For example, we provide a time limit for how much screen time they have at home. They get a little bit more during the weekend. This does not account for school screen time, which we expect to be more educationally-focused, such as watching a movie based on a read-aloud book on a warm Friday afternoon.
Also, my wife and I know what our kids are watching. We might even view the show or play the app with them to ensure it’s appropriate. Additionally, we have resisted (so far…) any requests from our kids for a smartphone. When they do get to an age where a mobile connection makes sense, we may be opting for texting as the only function available beyond making phone calls. We’ll see. As well, we have guided our kids to be creative with the technology available instead of always consuming, such as watching endless YouTube videos. Minecraft is one application that our kids enjoy, building new worlds and working together in collaborative online spaces.
I hope this post doesn’t come across as a “do as we do” statement. We don’t always make the best decisions. When errors are made, we see it as an opportunity to have a conversation as a family about the issue of ubiquitous technology. It’s an opportunity for learning instead of a negative event. If you find the information from the linked article helpful and you have adolescents in your home, I encourage to share this information with them. The best we can do as parents are to raise this generation using new knowledge and common sense.
We try to make school and learning clean by attaching numbers, grades, and levels to evidence of learning. But what do we lose when we take the messiness out of assessment?
I think we lose quite a bit. Maybe it’s the visible enthusiasm of the student presenting the final project, or the curiosity in the students’ voice when they pose an important question to research. This information can be just as important as any quantitative assessment results.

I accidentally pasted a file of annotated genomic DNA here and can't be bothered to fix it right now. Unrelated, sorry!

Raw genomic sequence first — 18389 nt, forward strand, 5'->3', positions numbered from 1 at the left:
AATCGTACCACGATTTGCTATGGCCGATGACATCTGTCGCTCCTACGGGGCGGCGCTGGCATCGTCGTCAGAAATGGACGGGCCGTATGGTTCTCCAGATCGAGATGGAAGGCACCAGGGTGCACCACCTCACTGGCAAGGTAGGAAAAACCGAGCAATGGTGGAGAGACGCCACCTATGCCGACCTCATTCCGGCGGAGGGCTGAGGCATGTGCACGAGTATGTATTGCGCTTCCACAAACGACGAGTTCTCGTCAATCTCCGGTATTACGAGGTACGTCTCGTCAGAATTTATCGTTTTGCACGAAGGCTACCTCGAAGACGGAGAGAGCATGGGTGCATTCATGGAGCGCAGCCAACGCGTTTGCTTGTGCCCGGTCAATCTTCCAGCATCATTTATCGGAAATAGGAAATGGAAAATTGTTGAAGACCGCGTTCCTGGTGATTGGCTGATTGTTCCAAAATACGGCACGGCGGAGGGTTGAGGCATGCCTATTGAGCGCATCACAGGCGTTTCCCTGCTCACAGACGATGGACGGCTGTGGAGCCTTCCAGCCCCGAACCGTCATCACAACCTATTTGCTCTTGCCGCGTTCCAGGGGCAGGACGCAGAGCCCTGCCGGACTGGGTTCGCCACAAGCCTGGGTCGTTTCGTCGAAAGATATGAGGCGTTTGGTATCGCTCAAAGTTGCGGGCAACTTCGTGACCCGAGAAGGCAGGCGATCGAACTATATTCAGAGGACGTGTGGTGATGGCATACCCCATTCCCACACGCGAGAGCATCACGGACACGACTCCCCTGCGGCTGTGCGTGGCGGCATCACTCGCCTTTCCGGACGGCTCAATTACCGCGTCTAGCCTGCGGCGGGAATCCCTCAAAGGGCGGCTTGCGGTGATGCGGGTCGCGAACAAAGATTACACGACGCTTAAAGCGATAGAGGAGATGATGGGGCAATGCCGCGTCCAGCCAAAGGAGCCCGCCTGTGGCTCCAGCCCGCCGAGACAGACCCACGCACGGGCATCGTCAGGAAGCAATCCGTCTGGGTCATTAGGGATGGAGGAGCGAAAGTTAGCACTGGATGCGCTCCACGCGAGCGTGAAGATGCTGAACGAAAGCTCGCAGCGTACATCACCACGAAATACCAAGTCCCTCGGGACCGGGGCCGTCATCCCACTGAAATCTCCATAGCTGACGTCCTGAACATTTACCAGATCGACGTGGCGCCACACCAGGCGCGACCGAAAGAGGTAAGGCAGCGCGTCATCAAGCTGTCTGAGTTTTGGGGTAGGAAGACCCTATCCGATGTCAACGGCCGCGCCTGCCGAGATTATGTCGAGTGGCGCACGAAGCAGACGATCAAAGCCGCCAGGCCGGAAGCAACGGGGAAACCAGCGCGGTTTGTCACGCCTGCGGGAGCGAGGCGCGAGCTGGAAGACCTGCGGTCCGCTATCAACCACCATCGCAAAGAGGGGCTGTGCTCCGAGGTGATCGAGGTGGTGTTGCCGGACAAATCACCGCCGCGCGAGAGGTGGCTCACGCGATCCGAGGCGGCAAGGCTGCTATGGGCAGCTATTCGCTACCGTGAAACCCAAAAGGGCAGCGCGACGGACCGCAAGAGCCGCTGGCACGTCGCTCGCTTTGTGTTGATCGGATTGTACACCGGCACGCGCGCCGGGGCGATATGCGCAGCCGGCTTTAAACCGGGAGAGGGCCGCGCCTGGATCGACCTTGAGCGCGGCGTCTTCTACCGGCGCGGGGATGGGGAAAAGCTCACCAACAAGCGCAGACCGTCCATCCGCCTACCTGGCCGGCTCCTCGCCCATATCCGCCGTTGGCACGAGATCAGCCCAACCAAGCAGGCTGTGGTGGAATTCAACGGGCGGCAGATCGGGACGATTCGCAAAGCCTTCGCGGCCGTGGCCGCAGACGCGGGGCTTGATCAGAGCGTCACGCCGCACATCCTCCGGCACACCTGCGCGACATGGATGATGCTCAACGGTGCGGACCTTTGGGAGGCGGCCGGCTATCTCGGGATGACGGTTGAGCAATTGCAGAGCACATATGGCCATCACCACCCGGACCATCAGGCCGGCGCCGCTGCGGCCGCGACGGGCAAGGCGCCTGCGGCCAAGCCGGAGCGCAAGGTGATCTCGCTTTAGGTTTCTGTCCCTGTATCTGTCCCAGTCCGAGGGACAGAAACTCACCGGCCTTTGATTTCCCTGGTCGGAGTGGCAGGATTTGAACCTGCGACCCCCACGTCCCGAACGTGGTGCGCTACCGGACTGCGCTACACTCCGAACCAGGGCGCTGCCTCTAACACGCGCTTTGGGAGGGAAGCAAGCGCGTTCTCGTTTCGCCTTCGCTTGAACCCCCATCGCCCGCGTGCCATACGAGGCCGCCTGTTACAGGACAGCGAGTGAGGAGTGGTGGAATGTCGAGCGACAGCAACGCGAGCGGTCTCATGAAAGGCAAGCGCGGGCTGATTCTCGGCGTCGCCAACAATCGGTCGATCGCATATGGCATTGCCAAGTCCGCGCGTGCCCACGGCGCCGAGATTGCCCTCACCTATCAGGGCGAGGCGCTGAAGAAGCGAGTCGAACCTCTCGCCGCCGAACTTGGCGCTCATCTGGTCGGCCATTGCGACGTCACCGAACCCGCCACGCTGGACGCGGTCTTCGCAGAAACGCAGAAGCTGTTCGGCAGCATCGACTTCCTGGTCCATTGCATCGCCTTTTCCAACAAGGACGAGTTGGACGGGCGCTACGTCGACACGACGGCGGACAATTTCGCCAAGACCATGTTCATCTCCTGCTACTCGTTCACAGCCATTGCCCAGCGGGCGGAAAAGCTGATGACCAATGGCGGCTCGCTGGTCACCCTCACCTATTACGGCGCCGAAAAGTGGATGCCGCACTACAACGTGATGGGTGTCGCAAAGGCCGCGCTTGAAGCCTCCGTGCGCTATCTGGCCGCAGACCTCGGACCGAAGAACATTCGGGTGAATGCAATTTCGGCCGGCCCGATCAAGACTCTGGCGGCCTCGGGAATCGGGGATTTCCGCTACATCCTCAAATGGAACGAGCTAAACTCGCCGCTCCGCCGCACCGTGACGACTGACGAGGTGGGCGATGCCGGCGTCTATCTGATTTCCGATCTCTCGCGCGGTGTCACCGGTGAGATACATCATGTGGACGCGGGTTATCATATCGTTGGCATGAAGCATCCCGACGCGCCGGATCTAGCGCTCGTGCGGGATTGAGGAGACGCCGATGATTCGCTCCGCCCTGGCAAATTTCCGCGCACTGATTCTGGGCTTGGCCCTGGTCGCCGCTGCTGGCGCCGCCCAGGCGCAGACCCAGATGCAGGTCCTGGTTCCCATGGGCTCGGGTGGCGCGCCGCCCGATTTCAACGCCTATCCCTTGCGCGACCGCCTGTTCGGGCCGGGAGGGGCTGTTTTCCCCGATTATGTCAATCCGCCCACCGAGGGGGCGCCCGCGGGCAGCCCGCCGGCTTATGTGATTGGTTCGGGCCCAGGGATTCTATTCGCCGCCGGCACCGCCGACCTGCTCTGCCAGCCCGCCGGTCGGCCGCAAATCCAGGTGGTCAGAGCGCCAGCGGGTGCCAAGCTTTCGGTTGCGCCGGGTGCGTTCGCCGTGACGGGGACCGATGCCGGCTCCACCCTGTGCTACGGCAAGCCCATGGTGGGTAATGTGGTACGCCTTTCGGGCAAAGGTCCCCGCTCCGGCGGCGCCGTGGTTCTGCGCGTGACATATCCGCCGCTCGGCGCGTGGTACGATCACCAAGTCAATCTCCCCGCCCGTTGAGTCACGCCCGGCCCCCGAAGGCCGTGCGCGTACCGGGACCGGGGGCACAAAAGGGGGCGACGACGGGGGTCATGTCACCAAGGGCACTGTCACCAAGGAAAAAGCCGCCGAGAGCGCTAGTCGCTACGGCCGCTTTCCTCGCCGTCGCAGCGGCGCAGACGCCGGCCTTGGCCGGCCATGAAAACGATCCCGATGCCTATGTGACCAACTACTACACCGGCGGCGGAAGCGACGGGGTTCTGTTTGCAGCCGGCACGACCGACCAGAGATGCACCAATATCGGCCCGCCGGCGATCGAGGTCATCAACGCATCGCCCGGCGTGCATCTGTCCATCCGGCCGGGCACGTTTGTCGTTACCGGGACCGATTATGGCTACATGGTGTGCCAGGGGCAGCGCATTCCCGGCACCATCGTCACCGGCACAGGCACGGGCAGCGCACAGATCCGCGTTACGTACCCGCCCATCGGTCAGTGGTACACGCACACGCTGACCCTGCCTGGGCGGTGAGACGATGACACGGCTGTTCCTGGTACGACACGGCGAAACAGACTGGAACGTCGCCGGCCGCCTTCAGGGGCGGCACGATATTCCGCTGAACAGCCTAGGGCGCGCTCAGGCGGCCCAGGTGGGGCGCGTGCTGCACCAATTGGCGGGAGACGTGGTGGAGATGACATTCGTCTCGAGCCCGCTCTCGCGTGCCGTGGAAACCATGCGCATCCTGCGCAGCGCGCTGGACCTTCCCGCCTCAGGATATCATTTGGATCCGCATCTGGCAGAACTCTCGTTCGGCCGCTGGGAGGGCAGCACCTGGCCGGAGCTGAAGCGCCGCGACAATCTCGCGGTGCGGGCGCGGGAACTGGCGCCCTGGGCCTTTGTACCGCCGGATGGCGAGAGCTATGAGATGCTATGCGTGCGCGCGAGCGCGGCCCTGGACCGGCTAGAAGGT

Let’s embrace this messiness and capture students fully as learners with digital portfolios. The ability to use video, audio, images, and text can make evidence of learning come alive. The opportunities for content creation with the possibilities afforded by today’s technology is hard to pass up. Digital portfolios can reframe assessment as a way to see the whole child and not just as a number.
Assessment is messy and complex. Instead of trying to simplify this important process to teaching and learning, what if we accepted and even honored all the ways students are smart? Digital portfolios, these online collections of artifacts that represent student achievement and growth, can be the answer.
RB: The subtitle of your book is “Showcasing and Assessing Student Work.” We often focus on the assessment part and overlook the showcase element. What are some of the ways digital portfolios create a good showcase for student work and why is this important?
MR: Students, and really everyone, want to be recognized for their accomplishments and best efforts. Our society has little problem with handing out trophies and medals for success in sports and extracurricular activities. Celebrating academic work should not be a significant shift for anyone when we consider this context.
Digital portfolios can facilitate showcasing student work in a variety of ways.